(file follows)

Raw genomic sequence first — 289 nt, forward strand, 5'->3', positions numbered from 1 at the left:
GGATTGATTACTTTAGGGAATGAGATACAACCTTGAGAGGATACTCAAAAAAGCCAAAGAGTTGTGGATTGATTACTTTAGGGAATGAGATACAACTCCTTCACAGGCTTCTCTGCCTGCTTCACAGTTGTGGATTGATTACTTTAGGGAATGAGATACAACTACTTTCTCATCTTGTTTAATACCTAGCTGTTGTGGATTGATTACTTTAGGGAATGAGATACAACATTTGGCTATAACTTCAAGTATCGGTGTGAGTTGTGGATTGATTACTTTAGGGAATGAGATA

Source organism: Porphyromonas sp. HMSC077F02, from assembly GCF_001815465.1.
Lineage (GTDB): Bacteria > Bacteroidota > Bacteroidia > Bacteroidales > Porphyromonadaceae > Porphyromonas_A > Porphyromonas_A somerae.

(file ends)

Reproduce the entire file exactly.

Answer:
Raw genomic sequence first — 289 nt, forward strand, 5'->3', positions numbered from 1 at the left:
GGATTGATTACTTTAGGGAATGAGATACAACCTTGAGAGGATACTCAAAAAAGCCAAAGAGTTGTGGATTGATTACTTTAGGGAATGAGATACAACTCCTTCACAGGCTTCTCTGCCTGCTTCACAGTTGTGGATTGATTACTTTAGGGAATGAGATACAACTACTTTCTCATCTTGTTTAATACCTAGCTGTTGTGGATTGATTACTTTAGGGAATGAGATACAACATTTGGCTATAACTTCAAGTATCGGTGTGAGTTGTGGATTGATTACTTTAGGGAATGAGATA

Source organism: Porphyromonas sp. HMSC077F02, from assembly GCF_001815465.1.
Lineage (GTDB): Bacteria > Bacteroidota > Bacteroidia > Bacteroidales > Porphyromonadaceae > Porphyromonas_A > Porphyromonas_A somerae.